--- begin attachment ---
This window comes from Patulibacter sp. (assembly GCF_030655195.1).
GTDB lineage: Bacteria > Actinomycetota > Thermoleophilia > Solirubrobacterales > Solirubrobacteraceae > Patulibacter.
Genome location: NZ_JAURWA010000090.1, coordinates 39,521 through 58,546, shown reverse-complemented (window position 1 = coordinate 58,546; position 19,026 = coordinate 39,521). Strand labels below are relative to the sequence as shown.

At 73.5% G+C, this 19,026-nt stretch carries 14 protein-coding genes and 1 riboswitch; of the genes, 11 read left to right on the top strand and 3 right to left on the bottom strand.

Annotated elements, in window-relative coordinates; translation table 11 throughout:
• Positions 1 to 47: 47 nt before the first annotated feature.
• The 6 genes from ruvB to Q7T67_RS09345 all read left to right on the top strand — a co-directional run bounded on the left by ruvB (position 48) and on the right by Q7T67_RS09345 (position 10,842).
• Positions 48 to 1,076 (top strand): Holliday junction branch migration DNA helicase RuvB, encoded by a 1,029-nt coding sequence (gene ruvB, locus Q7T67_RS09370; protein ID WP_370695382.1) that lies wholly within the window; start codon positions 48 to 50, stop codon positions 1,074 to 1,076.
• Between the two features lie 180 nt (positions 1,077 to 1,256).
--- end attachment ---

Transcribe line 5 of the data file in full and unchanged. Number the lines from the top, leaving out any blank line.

Annotated elements, in window-relative coordinates; translation table 11 throughout: